Disability does not care what color your skin is, how much money you have, what your gender is, who you love etc. It can affect anyone at any time, and yet when other minorities fight for their rights the disabled people within those groups are forgotten. People chant “marriage equality” while disabled people cannot marry without losing their income. People protest police brutality, yet don’t mention 50% of people brutalized by police have some form of disability. Ramps, sign language interpreters, braille etc are often forgotten at events labeled inclusive.

For someone like me who fits into multiple minorities, that means often times I can’t go to events to support minorities that I also fall into. There are events happening all around the world right now to protest the injustices people are dealing with and I by no means want to minimize what is happening because it is horrible. I just wish I could be out there too. Because I want to be. I want to stand with everyone and say I’m here and add my voice too. But I can’t.

One of my favorite disability advocates, Imani Barbarin, recently said something along the lines of (forgive me, Imani, I don’t remember the exact quote) I’m black AND disabled, don’t make me choose just one. Those words resonated with me so much because for most of my life I’ve had to choose am I LGBTQ+ or am I disabled? Am I Latina or am I disabled? I’m both. I have been and will always be both. But most people view me as just disabled. The rest gets shoved aside because all they see is the wheelchair and the changes they’ll have to make to give me a seat at the table because their “inclusive” table doesn’t include me as anything other than an afterthought.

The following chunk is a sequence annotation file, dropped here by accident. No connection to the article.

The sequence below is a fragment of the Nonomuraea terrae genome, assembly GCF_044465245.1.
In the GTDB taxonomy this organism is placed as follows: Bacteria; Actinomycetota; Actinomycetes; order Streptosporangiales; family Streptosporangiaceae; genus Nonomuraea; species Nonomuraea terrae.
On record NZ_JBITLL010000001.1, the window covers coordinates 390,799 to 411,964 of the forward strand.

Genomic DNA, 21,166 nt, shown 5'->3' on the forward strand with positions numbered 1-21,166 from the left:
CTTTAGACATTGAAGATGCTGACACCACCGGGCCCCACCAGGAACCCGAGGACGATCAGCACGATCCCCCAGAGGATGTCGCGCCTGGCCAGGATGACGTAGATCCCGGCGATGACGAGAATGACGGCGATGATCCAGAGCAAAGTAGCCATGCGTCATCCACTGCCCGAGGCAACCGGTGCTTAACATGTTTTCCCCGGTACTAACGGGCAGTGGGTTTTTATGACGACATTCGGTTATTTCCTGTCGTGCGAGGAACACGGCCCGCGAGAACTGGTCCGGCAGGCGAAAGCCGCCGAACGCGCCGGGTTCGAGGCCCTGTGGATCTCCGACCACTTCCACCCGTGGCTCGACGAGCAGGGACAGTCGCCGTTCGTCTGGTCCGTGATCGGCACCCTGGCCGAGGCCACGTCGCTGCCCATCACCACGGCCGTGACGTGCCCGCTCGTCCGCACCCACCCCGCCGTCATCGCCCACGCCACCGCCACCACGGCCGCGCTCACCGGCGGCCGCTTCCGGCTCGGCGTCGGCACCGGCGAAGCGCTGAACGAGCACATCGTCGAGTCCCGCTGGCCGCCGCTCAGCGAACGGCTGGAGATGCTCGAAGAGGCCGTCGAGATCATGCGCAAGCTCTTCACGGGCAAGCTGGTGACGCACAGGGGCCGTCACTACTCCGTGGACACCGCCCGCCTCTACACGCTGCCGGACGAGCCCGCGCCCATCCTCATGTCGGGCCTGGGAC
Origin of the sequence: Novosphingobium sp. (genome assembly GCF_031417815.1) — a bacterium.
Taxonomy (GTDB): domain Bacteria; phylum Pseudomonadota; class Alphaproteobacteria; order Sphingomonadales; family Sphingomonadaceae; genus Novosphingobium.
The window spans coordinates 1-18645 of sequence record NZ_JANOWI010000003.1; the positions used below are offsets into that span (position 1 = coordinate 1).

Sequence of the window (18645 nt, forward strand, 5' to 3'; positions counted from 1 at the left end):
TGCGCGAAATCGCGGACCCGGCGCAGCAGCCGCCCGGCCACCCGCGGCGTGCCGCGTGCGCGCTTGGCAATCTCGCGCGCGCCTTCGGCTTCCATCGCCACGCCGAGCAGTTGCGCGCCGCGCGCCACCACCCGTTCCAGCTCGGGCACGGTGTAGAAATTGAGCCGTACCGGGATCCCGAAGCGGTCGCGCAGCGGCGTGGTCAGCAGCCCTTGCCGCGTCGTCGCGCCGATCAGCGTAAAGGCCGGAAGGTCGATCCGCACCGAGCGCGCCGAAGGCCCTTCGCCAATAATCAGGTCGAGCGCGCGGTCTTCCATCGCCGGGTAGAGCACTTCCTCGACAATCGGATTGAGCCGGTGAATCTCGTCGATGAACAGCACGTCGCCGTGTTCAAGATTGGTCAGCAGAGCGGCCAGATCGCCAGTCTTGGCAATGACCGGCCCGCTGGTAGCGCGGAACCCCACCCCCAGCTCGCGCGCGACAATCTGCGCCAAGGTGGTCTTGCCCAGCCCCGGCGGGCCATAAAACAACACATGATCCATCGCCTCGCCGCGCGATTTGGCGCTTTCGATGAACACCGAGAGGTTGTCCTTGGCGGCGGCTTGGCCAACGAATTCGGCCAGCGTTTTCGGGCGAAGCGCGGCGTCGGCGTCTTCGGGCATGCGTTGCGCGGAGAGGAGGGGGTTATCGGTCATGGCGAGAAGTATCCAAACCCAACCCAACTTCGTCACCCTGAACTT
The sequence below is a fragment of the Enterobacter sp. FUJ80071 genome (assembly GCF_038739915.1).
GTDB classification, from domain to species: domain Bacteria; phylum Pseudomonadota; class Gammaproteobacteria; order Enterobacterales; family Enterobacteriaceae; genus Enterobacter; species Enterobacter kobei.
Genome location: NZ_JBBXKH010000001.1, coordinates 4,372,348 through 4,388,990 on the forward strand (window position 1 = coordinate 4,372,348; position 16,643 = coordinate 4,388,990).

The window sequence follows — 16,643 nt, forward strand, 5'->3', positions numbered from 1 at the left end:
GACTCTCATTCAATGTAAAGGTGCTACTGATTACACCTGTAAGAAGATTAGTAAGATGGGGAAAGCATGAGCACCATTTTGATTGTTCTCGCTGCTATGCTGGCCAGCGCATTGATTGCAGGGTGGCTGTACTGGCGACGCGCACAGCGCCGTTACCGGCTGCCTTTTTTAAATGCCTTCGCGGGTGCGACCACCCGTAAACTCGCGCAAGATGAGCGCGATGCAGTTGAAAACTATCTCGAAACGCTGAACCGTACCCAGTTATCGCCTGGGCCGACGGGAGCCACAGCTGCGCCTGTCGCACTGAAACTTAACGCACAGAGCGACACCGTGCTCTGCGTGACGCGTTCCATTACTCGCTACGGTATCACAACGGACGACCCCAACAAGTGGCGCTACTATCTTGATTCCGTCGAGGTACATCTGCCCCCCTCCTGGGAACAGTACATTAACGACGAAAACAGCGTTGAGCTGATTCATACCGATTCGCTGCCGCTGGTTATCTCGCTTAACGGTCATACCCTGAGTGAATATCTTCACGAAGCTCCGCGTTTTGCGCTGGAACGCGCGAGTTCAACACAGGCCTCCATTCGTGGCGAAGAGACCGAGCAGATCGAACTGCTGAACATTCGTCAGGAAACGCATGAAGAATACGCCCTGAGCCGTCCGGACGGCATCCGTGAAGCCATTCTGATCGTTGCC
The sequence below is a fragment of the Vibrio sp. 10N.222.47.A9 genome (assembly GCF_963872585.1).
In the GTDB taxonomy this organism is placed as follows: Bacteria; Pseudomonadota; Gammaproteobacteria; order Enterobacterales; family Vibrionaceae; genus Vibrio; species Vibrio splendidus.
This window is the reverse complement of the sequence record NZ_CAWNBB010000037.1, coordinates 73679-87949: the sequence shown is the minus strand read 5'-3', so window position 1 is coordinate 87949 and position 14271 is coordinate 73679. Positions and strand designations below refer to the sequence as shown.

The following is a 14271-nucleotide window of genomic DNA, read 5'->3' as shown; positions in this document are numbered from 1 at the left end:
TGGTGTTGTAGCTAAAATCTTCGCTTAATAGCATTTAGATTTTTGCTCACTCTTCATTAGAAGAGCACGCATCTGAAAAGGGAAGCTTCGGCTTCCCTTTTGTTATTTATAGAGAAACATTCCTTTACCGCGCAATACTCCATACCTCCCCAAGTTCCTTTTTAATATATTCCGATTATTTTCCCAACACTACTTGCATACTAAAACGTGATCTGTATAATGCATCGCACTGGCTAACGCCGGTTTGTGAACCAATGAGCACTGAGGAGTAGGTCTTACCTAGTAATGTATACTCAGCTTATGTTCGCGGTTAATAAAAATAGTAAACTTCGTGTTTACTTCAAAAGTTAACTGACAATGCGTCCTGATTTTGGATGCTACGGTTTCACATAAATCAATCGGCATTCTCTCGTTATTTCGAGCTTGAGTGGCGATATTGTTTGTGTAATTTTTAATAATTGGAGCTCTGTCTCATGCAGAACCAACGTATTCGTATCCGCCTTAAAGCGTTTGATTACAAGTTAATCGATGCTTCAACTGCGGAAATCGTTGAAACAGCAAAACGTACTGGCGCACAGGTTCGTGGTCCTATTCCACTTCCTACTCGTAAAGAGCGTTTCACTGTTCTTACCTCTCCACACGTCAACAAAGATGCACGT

I’ve also recently seen disability advocates being pushed out of articles about the 30th anniversary of the ADA becoming law when their voices weren’t inspirational enough. If that doesn’t sum up the view on the ADA clearly I don’t know what does. Reporters want our opinions until our opinions don’t fit their narratives and then we’re seen as ungrateful when we say, “do better, this isn’t good enough.” Well, you know what? 30 years later, this isn’t good enough. DO BETTER. Am I grateful for the things that have changed? Absolutely, but I have zero doubt society could do better if they really wanted to. The problem is everyone thinks, “that’ll never happen to me” and they treat disability as something that only happens to other people. People they would rather pity, than help.

I see it every day on my social media when I share a story by a disabled advocate or one of my own disability stories, I lose followers or it gets largely ignored because they don’t want to acknowledge it. But if I post about another topic I advocate about like BLM or animal cruelty people jump on it. I may not say anything, but I see each and every one of you when you preach about being inclusive and ignore disability.

Maybe one day the disability community’s fight for our rights will take center stage. I hope, when that day comes, you will stand beside me the way that I’ve wanted so desperately to be beside you for all these years. Because when that day comes, I will do my damnest to make sure it is as inclusive for you as it’s never been for me.